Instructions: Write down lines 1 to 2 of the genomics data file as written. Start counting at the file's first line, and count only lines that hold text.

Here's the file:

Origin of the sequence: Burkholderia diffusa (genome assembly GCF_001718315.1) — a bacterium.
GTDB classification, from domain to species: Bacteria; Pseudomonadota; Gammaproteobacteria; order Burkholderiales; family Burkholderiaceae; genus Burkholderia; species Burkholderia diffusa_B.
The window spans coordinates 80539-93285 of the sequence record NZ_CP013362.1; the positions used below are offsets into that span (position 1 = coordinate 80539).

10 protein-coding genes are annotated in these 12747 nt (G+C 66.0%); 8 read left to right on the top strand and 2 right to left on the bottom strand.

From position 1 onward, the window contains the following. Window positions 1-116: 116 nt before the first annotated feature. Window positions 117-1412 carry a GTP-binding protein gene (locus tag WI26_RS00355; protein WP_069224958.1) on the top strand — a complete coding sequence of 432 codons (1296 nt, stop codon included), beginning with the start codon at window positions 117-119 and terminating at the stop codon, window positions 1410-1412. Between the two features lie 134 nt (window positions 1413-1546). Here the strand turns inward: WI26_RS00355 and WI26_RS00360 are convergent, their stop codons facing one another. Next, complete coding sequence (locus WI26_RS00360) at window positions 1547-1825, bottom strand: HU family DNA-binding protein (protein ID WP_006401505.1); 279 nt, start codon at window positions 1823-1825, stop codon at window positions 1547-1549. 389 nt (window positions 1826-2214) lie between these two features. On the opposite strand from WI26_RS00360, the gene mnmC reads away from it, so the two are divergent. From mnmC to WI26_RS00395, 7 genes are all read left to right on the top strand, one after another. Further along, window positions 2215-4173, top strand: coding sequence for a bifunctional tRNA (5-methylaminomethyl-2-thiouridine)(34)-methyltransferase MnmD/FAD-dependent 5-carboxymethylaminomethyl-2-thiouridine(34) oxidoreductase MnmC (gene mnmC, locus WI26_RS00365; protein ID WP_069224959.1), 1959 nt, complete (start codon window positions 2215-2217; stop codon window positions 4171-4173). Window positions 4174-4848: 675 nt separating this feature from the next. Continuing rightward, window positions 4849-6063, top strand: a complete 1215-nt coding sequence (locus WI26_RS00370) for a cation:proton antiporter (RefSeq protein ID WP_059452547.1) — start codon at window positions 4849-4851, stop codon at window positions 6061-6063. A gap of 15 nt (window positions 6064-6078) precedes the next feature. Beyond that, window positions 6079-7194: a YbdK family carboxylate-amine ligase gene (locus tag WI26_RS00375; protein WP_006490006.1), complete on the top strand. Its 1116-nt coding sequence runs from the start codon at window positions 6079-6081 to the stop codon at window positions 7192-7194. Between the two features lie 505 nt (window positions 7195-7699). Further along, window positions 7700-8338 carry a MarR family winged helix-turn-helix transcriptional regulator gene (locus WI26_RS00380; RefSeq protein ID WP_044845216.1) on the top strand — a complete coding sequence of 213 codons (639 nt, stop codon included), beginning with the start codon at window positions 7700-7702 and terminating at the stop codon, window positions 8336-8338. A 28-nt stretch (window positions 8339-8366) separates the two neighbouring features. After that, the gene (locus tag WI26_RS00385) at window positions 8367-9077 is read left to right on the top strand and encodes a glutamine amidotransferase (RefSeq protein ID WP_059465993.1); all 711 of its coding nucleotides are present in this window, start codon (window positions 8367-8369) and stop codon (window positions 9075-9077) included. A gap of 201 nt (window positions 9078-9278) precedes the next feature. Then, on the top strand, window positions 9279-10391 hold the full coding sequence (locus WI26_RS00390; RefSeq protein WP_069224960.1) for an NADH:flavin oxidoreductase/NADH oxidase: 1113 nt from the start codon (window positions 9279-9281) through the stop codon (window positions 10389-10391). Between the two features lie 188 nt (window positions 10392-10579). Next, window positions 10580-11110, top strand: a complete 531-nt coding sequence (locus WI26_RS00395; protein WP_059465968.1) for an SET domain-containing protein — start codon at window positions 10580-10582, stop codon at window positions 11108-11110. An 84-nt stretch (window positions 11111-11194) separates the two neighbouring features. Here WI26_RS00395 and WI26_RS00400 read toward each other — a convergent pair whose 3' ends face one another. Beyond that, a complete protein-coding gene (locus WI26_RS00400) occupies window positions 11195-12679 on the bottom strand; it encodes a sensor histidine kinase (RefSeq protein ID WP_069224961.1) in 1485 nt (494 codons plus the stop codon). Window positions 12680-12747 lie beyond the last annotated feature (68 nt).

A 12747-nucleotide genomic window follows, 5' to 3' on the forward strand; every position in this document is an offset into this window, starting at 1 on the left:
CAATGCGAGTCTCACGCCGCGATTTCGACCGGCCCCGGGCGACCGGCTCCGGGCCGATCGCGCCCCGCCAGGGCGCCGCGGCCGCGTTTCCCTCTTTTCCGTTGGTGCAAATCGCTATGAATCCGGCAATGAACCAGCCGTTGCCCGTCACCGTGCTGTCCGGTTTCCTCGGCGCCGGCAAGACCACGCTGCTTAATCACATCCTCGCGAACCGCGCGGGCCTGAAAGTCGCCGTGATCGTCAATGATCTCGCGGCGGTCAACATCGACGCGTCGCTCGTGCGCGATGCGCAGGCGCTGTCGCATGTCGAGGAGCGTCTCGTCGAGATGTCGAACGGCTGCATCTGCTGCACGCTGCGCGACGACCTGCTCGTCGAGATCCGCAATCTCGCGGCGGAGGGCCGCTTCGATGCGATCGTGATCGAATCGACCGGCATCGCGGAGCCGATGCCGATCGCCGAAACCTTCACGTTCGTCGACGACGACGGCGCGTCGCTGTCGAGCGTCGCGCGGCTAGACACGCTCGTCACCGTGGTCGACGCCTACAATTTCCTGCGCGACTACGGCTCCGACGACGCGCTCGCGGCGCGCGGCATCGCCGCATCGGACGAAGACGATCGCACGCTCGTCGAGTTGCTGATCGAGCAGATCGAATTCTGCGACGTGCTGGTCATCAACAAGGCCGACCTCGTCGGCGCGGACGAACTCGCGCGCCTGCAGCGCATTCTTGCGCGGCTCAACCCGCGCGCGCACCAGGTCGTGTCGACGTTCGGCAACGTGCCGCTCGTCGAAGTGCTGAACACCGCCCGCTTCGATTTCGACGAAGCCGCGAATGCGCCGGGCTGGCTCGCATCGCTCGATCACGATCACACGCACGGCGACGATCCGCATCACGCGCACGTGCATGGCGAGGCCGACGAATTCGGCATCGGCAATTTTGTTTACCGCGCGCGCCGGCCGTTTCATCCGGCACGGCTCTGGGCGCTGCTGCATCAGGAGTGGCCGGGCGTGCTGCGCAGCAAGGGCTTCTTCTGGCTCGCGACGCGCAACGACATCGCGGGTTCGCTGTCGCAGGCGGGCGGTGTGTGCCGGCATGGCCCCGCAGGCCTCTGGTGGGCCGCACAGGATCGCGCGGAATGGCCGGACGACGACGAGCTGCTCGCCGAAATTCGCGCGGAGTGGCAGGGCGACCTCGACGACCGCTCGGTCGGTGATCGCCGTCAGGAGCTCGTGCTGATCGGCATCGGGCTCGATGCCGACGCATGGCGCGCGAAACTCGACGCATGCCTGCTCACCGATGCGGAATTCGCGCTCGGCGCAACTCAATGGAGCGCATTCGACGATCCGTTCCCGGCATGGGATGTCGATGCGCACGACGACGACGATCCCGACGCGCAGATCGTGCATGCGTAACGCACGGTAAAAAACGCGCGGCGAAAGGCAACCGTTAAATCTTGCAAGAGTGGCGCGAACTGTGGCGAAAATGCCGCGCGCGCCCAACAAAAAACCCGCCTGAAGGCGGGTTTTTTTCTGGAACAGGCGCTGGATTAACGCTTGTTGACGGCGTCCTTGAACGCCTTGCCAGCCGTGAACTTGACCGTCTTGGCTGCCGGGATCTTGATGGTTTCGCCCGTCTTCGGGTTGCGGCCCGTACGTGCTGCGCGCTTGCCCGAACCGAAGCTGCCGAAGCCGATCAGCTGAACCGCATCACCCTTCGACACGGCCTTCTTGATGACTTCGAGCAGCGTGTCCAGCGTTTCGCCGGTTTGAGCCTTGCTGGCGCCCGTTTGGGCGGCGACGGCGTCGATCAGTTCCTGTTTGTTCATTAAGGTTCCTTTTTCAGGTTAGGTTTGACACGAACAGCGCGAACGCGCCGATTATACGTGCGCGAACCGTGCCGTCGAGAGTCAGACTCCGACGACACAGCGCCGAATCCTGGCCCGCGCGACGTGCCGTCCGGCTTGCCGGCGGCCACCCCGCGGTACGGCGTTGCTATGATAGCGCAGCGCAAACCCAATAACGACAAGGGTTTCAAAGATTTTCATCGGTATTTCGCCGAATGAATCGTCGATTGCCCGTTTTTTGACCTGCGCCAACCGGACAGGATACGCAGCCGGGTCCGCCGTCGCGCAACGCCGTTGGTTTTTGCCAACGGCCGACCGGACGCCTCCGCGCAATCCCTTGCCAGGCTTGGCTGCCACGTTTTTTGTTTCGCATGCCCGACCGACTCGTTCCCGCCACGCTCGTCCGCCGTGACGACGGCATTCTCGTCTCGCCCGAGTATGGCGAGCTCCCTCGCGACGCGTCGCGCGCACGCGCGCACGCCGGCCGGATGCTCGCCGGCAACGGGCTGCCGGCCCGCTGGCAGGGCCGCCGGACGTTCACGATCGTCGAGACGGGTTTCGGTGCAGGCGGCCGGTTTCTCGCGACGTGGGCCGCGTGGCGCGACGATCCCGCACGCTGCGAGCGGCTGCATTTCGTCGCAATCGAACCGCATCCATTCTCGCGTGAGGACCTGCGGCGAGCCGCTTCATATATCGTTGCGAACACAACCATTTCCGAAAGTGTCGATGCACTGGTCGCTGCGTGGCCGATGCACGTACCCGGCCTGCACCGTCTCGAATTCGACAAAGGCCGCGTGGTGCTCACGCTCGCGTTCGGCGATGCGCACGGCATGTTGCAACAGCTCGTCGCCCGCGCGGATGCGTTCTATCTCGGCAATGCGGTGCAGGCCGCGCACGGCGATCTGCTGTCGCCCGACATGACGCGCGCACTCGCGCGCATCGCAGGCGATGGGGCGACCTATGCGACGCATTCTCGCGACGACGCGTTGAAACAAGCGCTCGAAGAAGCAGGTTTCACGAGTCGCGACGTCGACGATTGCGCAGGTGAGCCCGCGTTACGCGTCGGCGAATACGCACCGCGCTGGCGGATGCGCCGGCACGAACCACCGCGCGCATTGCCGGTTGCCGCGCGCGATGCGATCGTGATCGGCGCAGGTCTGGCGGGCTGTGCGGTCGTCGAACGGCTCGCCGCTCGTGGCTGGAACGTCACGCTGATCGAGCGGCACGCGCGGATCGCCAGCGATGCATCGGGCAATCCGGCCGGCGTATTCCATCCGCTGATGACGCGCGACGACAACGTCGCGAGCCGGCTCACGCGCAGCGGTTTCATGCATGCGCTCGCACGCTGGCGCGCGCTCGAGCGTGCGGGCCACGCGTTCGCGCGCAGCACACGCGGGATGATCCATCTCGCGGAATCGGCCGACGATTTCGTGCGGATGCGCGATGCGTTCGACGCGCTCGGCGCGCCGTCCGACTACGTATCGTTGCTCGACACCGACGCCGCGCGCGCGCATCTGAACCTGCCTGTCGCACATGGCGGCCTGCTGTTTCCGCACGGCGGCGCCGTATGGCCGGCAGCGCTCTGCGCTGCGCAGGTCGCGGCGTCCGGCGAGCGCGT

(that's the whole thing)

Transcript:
Origin of the sequence: Burkholderia diffusa (genome assembly GCF_001718315.1) — a bacterium.
GTDB classification, from domain to species: Bacteria; Pseudomonadota; Gammaproteobacteria; order Burkholderiales; family Burkholderiaceae; genus Burkholderia; species Burkholderia diffusa_B.